It’s one thing to have veteran hackers break into your website and database to pilfer sensitive customer data. It’s quite another thing, however, to make it too easy for even the most novice of such security criminals to access said data. That, however, seems to be what Panera Bread has practically been accused of doing with its website leaking out customer information to anyone willing to try and take it. To make matters worse, the company apparently took no action 8 months after it was informed. That is until the news broke out to media.
Panera Bread is one of the largest bakery-cafe fast casual restaurant chains in North America, boasting of more than 2,100 locations in the US and Canada. It runs a website, Panerabread.com, that lets customers register to have orders prepared for pickup or delivery. They didn’t know, however, that they were also signing up to have their data exposed.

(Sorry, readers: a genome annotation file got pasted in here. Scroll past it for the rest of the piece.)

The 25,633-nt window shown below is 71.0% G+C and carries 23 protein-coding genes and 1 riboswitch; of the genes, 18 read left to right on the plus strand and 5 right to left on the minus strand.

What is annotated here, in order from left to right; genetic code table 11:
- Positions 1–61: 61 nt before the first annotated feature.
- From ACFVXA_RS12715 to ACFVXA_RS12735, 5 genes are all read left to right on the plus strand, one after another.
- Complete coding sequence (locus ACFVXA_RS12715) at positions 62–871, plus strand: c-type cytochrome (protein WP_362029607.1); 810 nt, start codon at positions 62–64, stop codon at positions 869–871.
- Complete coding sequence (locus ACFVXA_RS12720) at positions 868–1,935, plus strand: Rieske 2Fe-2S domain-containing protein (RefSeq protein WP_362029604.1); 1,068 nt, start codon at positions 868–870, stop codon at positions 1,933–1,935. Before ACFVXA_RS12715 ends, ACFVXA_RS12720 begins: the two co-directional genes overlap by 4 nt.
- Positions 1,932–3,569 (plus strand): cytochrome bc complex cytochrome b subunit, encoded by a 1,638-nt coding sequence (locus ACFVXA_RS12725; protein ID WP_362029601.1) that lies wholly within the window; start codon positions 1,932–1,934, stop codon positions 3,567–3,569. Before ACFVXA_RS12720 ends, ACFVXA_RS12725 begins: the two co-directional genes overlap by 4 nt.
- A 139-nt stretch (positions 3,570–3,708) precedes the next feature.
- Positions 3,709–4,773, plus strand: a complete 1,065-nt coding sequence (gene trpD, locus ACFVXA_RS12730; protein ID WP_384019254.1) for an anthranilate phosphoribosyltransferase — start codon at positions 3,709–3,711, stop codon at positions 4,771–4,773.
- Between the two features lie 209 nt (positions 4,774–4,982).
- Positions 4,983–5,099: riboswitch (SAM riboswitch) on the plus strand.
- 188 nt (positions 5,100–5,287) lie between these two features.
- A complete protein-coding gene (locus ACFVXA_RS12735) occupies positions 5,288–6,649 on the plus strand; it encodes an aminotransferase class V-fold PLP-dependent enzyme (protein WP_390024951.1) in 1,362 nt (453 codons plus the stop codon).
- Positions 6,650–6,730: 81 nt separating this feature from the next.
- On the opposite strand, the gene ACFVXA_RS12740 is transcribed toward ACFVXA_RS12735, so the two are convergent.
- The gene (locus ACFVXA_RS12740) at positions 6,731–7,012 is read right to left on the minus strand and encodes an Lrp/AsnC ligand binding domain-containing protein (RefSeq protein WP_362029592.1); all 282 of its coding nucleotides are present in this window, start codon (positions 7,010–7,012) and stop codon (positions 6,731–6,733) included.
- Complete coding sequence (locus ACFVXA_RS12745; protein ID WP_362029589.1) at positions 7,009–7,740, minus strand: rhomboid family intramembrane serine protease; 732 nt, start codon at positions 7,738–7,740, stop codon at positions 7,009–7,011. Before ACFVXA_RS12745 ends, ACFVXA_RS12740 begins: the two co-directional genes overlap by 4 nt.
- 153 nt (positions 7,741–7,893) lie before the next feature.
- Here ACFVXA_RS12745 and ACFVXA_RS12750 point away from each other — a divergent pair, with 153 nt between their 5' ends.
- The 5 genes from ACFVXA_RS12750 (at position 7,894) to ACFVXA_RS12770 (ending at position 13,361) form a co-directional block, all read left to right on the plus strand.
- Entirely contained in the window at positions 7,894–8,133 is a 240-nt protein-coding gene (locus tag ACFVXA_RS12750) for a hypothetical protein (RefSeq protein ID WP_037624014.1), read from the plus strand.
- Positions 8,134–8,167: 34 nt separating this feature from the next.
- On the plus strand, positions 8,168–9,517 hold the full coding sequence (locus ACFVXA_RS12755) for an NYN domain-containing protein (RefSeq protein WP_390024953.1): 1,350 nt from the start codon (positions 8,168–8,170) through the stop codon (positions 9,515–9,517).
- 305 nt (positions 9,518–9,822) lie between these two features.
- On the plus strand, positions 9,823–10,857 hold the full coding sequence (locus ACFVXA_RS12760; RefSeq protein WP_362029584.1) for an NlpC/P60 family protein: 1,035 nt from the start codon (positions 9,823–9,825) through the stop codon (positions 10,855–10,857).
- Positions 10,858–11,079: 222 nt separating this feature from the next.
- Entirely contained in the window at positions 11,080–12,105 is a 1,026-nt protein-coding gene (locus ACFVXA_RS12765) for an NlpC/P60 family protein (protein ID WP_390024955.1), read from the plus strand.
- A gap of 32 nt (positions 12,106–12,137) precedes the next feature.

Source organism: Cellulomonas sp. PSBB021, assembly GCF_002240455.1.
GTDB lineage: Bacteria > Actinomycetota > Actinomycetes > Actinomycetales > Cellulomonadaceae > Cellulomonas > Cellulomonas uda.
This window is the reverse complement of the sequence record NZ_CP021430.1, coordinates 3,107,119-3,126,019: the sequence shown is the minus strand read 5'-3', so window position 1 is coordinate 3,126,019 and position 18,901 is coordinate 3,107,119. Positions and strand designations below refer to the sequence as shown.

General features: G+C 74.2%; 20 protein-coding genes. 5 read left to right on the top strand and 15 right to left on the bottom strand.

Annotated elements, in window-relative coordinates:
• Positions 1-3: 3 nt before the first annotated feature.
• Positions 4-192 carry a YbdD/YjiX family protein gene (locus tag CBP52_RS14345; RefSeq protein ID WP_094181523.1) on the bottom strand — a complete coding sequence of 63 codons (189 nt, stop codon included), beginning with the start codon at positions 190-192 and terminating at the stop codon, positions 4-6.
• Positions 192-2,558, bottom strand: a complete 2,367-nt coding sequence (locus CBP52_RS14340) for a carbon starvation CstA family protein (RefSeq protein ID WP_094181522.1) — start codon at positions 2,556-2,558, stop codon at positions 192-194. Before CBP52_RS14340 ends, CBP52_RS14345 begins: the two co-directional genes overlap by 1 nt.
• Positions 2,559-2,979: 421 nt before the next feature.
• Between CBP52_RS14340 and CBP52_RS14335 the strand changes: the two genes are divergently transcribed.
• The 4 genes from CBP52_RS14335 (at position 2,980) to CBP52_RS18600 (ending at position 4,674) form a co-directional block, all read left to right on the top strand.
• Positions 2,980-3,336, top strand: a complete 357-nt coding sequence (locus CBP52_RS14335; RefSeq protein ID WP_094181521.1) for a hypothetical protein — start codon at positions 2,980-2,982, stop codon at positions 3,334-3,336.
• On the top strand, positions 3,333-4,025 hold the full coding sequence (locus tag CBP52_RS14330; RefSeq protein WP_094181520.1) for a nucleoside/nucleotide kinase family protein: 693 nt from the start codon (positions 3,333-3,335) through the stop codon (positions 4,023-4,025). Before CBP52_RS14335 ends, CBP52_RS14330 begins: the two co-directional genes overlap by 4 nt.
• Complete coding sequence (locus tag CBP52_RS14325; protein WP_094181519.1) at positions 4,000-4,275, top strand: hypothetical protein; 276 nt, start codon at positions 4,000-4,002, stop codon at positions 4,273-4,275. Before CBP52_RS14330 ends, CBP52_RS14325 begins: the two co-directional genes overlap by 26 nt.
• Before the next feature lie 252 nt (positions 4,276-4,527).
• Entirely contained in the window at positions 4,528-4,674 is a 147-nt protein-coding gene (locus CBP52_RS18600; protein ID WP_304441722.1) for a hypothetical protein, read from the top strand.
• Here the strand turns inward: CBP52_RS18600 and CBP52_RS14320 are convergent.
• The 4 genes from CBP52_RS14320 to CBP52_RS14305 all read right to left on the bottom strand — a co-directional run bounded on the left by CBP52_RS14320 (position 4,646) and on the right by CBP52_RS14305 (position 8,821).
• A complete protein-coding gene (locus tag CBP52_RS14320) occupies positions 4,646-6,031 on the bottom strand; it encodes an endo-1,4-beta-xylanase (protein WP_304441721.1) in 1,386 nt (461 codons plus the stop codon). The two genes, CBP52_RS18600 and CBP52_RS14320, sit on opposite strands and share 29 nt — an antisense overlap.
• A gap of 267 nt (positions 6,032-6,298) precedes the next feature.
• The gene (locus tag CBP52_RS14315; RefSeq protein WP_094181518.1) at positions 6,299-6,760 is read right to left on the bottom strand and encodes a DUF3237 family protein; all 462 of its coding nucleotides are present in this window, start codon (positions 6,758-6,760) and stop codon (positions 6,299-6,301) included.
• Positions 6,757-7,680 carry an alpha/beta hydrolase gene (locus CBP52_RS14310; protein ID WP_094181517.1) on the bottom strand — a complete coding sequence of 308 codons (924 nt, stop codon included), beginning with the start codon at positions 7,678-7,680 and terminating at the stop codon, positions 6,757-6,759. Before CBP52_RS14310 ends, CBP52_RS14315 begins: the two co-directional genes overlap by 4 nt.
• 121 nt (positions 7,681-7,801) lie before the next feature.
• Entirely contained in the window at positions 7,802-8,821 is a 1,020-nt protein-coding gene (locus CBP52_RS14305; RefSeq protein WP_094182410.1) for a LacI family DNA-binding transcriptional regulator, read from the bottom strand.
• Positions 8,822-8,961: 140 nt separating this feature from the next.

Security researcher Dylan Houlihan approached the company August last year to inform them that their website was leaking data. That data was available as plain text and could be easily crawled by simple software. The data could be used to gather customer records, including names, emails, addresses, and more. The website also used simple sequential numbers for account IDs, making it easy to get the next user data in the records.
Panera’s response was just as disastrous. It initially dismissed Houlihan’s warning as a potential scam but later on confirmed it. However, nothing was done to change it and Houlihan checked every month. It wasn’t until Krebs on Security published the incident that Panera actually took down the site for maintenance. But by then it might have already been too late.
The company later approached Fox News to downplay the security breach, claiming that only 10,000 customer records were exposed. Other security experts, however, suggested that the actual number could be as high as 37 million, exponentially more than Krebs on Security’s 7 million estimate. So far there have been no reports of any use of stolen customer data. Perhaps hackers didn’t think Panera Bread was worth the effort, not knowing they didn’t need much effort after all.